Donald Trump Draws Protesters In L.A., Meets Hollywood Conservatives And Victims’ Families

“He makes more sense when you hear him in his own words,” an attendee at Trump’s Friends of Abe appearance tells TheWrap

In two appearances in Los Angeles Friday, GOP presidential candidate Donald Trump insisted that he has nothing to apologize for in his continued attacks on Mexican immigrants.

The real estate mogul and former TV personality first made a campaign stop in Beverly Hills surrounded by people whose relatives had been killed by immigrants living in the U.S. illegally.

“I have no problem apologizing when I’ve done something wrong,” Trump said. “I don’t care about endorsements. I only care about the endorsement of the people.”

On Friday night, Trump attended a private meeting of roughly 600 right-leaning actors, directors, producers and screenwriters. At the event, sponsored by the leading Hollywood conservative group, Friends of Abe, the candidate played the role of rebel hero.

“I went there really wondering whether this man could really be president of the United States — I came away believing that yes he could,” one attendee told TheWrap. “He makes more sense when you hear him in his own words.”

Outside the private evening event at the Luxe Sunset Boulevard Hotel in Brentwood, about 150 protesters gathered to denounce Trump’s positions and symbolically bash piñatas.



In the weeks since he called Mexican immigrants “rapists” and criminals in his campaign announcement speech, Trump has been the target of backlash, with several major companies, including NBC Universal and Macy’s, cutting ties to the candidate for fear of alienating Latinos.

Despite the controversy, Trump’s stance against illegal immigration has propelled him to the lead over 15 other GOP presidential candidates, according to an Economist/YouGov poll.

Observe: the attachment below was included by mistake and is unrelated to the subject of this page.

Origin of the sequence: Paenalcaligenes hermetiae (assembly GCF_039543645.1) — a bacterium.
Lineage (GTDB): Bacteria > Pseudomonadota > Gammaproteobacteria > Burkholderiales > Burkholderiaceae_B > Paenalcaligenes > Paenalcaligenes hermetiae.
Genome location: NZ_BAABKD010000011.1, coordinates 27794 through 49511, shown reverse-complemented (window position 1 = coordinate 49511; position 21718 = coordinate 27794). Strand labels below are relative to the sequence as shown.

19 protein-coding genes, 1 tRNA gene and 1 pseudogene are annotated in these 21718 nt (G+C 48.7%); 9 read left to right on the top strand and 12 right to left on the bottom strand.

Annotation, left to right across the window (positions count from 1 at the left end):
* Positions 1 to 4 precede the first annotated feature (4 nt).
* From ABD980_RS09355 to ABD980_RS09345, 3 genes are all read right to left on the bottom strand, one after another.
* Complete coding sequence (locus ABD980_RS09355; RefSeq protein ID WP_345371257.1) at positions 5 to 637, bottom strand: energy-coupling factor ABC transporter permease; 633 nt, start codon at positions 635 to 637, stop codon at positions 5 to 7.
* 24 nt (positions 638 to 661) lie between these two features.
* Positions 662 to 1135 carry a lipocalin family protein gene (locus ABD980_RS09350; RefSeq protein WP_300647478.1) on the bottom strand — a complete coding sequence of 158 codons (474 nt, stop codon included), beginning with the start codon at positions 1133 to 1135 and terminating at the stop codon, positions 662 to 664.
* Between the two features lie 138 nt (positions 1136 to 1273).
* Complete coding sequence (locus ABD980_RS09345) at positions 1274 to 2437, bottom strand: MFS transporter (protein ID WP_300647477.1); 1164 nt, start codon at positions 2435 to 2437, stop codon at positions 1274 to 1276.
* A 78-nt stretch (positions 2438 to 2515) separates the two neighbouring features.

One constituency whose support Trump has won: families whose loved ones have been killed by immigrants. They include Don Rosenberg, whose son Drew, 25, was killed in 2010 by an unlicensed driver who was in the U.S. illegally. “Nobody wants to hear from us,” Rosenberg said at Trump’s campaign event Friday. “The system is really screwed up.”

Althea Shaw, whose nephew Jamiel Shaw Jr. was murdered in 2008 near his home in Arlington Heights, Calif., home by a gang member, told reporters, “We love Mr. Trump. We’re happy because he spoke up.”

While his comments on Mexico have drawn the ire from many in the Hispanic community, the GOP presidential hopeful said he has “great respect for the country of Mexico” for outsmarting “dumb” U.S. leaders. “They’re sending people into this country that they don’t want and we don’t want.”

Trump insisted that the anger over his remarks would not harm his prospects at the polls.

“When it’s all said and done, I will win the Hispanic vote over the Democrat, whoever it may be, probably Hillary Clinton, because I will create jobs for the Hispanics, and nobody else will,” he said Friday. “I’ll take jobs from China and all these other countries… You have no idea how many calls I’m getting, emails, Twitter, from people, from Mexico, saying, ‘Mr Trump you’re right, you’re right.’”

Asked what he would do to fix the problem, Trump told reporters he would build a wall. “People aren’t coming in unless they’re legally documented.”

He also took aim at NBC for severing its ties with him, saying the network was upset because he decided to quit his job as host of “Celebrity Apprentice” so he could run for president. “It’s been a big hit for them for 12 years and believe me they are very upset about it,” he said.